The anterior cruciate ligament (ACL) acts as the primary static constraint to anterior translation and internal rotation of the tibia [1]. ACL rupture is a common knee injury, affecting 0.03–3.67% of athletes annually [2], and most frequently the result of non-contact pivoting sporting injury [2]. ACL rupture in a young person has been established to result in significant loss of participation in sport, the need for reconstructive surgery and prolonged rehabilitation [3], whilst long-term osteoarthritis risk can be increased [3, 4]. Historically, reconstruction with autograft has been the most common pathway to return to sport [5]. Recent reports suggest, however, that return to sport rates are as low as 55% [6], whilst only 40% make a complete functional recovery [7]. Secondary to this, graft failure remains a significant problem, particularly in at-risk populations such as younger and female athletes [8, 9] and those who yield smaller autograft widths [9] at surgical reconstruction. Given these current limitations of ACL reconstruction, Nagelli and Hewett have suggested that return to sport should be delayed to up to 2 years postoperatively [10]. Successful restoration of anterior tibial translatory stability with ACL reconstruction is dependent on the capacity of the ACL graft to withstand appropriate loads during rehabilitation, and the return to the sporting period. As such, synthetic augmentation of native autograft or indeed wholesale replacement of autograft has been of interest for many years. Primarily, these augments were the Ligament Augmentation and Reconstruction System (LARS) prosthesis, the Kennedy Ligament Augmentation Device (LAD), the Leeds-Keio device, the Dacron device and GORE-TEX devices and have been primarily utilised as complete substitutes for autograft [11], with their use as graft augments also reported [12, 13]. However, failure rates are up to 33%, particularly in earlier devices, whilst more recent devices such as the LARS ligament have been reported to be associated with higher rates of persistent effusion and foreign body synovitis [14].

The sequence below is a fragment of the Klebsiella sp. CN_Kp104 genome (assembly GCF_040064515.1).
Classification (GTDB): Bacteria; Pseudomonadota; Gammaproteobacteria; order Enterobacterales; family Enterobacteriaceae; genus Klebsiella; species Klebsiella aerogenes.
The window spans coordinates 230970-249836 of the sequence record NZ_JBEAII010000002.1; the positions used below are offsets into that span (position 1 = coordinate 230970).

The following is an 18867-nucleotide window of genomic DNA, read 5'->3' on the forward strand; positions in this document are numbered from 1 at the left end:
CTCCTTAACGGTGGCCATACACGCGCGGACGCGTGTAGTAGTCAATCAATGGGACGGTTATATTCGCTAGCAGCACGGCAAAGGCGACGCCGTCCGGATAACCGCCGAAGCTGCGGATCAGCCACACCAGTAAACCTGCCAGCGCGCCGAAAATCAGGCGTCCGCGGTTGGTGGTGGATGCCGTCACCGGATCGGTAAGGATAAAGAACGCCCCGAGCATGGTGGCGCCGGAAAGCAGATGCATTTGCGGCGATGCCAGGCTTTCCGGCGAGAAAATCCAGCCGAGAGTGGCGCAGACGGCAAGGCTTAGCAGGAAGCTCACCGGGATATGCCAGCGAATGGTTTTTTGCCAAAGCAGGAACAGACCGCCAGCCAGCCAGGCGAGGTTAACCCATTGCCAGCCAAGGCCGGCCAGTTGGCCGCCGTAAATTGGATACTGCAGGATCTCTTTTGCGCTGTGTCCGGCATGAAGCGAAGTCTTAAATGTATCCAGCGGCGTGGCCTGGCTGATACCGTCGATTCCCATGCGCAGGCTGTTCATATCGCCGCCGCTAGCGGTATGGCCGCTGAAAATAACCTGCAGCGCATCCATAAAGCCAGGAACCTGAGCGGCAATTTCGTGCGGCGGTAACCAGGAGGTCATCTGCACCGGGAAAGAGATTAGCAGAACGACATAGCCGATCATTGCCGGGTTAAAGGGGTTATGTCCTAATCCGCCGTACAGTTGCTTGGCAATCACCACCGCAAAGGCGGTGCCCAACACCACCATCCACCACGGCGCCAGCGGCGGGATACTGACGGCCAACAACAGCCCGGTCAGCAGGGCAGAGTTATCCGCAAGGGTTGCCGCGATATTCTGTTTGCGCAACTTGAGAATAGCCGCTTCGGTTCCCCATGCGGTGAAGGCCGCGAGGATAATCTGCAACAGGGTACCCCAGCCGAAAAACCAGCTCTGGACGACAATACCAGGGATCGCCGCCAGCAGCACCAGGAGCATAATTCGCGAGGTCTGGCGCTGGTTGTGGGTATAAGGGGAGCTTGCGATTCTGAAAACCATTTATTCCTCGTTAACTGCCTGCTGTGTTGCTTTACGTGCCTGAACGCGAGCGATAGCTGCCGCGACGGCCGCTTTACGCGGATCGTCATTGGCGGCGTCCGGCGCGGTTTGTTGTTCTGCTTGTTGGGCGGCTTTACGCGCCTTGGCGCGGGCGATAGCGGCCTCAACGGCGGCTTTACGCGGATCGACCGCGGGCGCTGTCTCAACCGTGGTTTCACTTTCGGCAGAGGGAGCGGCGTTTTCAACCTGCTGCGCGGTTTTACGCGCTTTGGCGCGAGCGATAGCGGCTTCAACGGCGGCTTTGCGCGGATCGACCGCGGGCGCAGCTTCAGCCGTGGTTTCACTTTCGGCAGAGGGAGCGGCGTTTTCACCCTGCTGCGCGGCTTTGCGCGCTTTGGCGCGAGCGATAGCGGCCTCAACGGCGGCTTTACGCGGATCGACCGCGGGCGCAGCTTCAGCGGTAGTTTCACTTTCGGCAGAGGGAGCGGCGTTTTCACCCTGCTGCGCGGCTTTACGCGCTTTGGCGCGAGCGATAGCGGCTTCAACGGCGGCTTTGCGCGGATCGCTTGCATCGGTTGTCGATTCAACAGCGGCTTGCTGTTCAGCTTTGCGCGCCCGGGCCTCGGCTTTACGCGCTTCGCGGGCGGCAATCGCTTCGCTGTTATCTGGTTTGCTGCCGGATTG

Recently, the use of suture tape (a modified suture composed of non-absorbable, braided polyethylene/polyester suture) acting as a ‘seatbelt’ for in situ autograft has been proposed [15,16,17]. It differs from historical graft augments in its ‘addition’ to autograft rather than replacement of it, and its successful use in ligamentous reconstruction and repair in other joints is encouraging [18,19,20]. Notably, the use of suture tape may improve initial graft stability and protect the graft prior to ligamentisation. Significantly, it has been studied to exhibit improved biomechanical stability relative to non-augmented grafts [21,22,23]. Additionally, animal studies have reported equivalent functional, arthroscopic and histological findings between augmented and unaugmented knees [24,25,26,27]. Importantly, rates of persistent synovitis, rates of graft incorporation and incidence of adverse histological findings are not reported to differ between suture-tape augmented grafts and control grafts among animal models [24, 27]. A recent human model report of 36 ACL reconstructions with suture tape augmentation recorded no persistent joint effusion or evidence of synovitis [28]. However, prospective clinical data is lacking. A 2019 retrospective comparative study of 60 knees exhibited reduced postoperative pain, as well as improved change from baseline PROMs at 1 year after all-inside ACLR with suture-tape augmentation [29]. However, this study is limited both in its retrospective design and its lack of objective assessment of knee stability. In contrast to this study, Parkes et al. have reported on 36 suture tape-augmented reconstructions, finding no significant differences in rates of return to sport, mean IKDC scores or post-operative examination findings compared with a 2:1 matched cohort [28]. Whilst these studies offer promise regarding possible benefits of suture tape augmentation, they lack a control group and complete clinical assessment to the standard 2-year mark post-operatively. Significantly, the influence of graft augmentation upon residual anterior knee laxity after reconstruction of the ACL has not been reported across the literature. This study aims to address these deficits.